Posts Tagged First and second sleep

Sleep hygiene

It’s a bit startling that getting good night’s sleep is given such a low priority when it comes to healthy living.

Maybe this will soon change. There is a rather off-putting term known as “sleep hygiene” seeping into medical journals. And now a lay person who himself sleepwalks has delved into the subject of sleep and has written a book about it. There is an article in the Wall Street Journal referring to it.


Zlatko Glusica was the captain of an Air India Express plane carrying 166 passengers from Dubai to Mangalore, a bustling port city on India’s southern coast. As his Boeing 737 approached the city, Mr. Glusica woke up from a nap in the cockpit and took over the controls. His co-pilot warned him repeatedly that he was coming in at the wrong angle and that he should pull up and try again. The last sound on the cockpit recorder was the co-pilot screaming that they didn’t have any runway left. The plane overshot the landing and burst into flames. Only eight people survived. An investigation found that the captain was suffering from “sleep inertia.”

The accident was a fatal reminder of the power of something prosaic that most of us typically don’t give much thought: sleep. Yet it’s a lesson that is habitually forgotten. Since that 2010 Air India flight, sleepy pilots have been at the center of several near-accidents, including two this year. In April, 16 passengers of an Air Canada flight were injured after the plane’s pilot went into a sudden dive after he mistook the planet Venus for an oncoming plane. And in July, a Texas judge found that a JetBlue pilot’s bizarre ranting in the cabin was a psychotic breakdown that may have been caused by a lack of sleep.

The book is:

By David K Randall

Please read DISCLAIMER by clicking on LEGAL tab above




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First and second sleep

One of the dubious “privileges” of being a junior hospital doctor a few decades ago was that you experienced many of the symptoms and signs that go along with sleep deprivation. Indeed being on call from a Friday morning to a Monday evening with only the occasional odd hour or so of sleep grabbed between emergencies was not all that uncommon. Shift work for doctors did not exist then – that would have been a real luxury during these years.

Possibly as a consequence of experiencing total exhaustion during that time, getting enough sleep to function properly has always been very important to me.

Most of us, including myself are of the view that 8 hours unbroken sleep a night is what is required to refresh and enable you to function optimally the next day.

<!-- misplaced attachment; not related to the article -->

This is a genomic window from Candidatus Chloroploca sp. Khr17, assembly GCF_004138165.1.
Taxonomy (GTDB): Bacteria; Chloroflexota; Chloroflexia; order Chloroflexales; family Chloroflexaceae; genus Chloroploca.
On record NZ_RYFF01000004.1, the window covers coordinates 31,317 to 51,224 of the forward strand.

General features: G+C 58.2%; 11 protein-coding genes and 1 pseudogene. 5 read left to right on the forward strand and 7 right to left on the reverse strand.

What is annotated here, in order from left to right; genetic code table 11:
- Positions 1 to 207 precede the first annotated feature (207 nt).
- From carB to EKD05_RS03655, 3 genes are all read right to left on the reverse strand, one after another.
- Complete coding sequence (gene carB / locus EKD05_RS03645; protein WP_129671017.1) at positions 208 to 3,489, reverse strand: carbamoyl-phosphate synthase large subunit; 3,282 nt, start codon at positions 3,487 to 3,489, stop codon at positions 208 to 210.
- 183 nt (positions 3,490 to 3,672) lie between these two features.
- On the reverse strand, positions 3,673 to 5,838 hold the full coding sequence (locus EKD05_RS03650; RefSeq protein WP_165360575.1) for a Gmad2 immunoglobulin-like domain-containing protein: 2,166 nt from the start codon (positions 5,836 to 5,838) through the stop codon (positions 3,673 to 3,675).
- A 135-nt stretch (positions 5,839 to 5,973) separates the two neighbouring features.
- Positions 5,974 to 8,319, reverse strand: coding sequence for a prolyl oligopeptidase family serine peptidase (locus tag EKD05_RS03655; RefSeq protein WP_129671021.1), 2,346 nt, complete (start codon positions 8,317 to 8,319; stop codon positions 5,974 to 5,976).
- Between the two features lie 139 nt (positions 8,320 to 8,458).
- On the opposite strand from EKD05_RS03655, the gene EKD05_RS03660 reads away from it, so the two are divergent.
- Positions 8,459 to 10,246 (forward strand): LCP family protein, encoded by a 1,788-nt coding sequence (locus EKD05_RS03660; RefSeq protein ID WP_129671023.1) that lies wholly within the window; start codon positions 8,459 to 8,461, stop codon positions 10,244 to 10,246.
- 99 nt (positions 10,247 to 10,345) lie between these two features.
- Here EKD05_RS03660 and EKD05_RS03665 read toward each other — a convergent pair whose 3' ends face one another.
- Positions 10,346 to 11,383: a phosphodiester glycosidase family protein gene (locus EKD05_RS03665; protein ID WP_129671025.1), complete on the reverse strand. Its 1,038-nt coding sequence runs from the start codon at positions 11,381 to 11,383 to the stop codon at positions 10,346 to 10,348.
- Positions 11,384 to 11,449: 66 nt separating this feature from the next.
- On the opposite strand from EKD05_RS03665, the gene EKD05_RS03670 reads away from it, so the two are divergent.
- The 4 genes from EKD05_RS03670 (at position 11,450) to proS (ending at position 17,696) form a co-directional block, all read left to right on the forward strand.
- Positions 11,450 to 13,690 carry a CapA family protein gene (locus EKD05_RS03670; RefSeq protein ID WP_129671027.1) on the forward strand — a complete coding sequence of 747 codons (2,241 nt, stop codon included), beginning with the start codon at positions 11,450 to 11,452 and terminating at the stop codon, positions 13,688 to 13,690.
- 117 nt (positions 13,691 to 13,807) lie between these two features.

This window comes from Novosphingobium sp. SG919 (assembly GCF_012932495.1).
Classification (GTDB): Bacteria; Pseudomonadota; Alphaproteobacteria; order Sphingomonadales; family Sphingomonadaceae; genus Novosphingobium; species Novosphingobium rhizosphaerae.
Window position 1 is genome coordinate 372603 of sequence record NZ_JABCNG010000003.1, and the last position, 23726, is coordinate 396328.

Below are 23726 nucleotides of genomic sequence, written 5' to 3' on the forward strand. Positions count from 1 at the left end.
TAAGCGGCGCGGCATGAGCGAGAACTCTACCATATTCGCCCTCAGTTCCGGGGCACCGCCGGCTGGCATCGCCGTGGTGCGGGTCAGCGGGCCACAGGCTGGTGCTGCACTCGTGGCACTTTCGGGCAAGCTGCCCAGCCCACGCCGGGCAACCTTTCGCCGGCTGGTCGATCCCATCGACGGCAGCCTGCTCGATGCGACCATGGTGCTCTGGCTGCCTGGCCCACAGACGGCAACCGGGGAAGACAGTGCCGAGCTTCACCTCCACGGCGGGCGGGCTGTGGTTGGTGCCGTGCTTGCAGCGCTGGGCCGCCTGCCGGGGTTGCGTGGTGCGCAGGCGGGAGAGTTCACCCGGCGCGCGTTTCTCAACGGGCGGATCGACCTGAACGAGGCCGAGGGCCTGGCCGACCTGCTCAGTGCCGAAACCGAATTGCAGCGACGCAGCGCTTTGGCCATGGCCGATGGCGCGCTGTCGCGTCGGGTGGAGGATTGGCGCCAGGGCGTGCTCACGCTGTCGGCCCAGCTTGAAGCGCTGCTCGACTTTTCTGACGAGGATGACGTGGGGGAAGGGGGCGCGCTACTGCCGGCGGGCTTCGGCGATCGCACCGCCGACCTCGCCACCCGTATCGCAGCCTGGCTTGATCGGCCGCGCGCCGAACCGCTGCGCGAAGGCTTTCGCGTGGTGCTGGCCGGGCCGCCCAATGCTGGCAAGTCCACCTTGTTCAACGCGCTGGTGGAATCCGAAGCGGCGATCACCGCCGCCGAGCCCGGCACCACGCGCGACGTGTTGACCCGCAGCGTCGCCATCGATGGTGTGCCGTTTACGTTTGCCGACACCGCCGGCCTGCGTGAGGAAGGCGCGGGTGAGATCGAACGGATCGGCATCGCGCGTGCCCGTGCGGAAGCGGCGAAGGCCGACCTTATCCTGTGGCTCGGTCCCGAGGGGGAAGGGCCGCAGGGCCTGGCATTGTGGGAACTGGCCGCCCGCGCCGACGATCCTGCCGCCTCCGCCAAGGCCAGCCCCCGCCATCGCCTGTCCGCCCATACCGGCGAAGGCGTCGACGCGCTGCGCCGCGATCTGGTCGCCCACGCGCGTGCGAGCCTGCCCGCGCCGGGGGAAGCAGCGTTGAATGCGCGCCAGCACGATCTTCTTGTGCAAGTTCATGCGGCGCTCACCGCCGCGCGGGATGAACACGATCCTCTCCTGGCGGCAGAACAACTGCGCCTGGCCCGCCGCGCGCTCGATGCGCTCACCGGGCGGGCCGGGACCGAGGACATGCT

However, there was an article on the BBC website yesterday that I found fascinating and it suggests that perhaps we should be sleeping in two chunks of four hours with a period of being awake for one to two hours in between.



“In the early 1990s, psychiatrist Thomas Wehr conducted an experiment in which a group of people were plunged into darkness for 14 hours every day for a month.
It took some time for their sleep to regulate but by the fourth week the subjects had settled into a very distinct sleeping pattern. They slept first for four hours, then woke for one or two hours before falling into a second four-hour sleep.
Though sleep scientists were impressed by the study, among the general public the idea that we must sleep for eight consecutive hours persists.”

History supports this. Apparently, up to the late seventeenth century, normal sleep was considered divided into “first sleep” and “second sleep.” This concept gradually disappeared and by the 20th century it seems to have been forgotten about.

Roger Ekirch is a historian and has researched the phenomenon of first and second sleep.

“During this waking period people were quite active. They often got up, went to the toilet or smoked tobacco and some even visited neighbours. Most people stayed in bed, read, wrote and often prayed. Countless prayer manuals from the late 15th Century offered special prayers for the hours in between sleeps.”

Roger Ekirch has written a couple of books about this:



It is fascinating stuff, but will it have any implications for insomniacs? Perhaps it is the normal work patterns imposed on us nowadays by society that turns some people who cannot adapt to an uninterrupted sleeping pattern into insomniacs. Who knows?

Although not an insomniac myself, I’m temped to buy the book and after reading it hand it on a friend who has been bedevilled with insomnia all her life.



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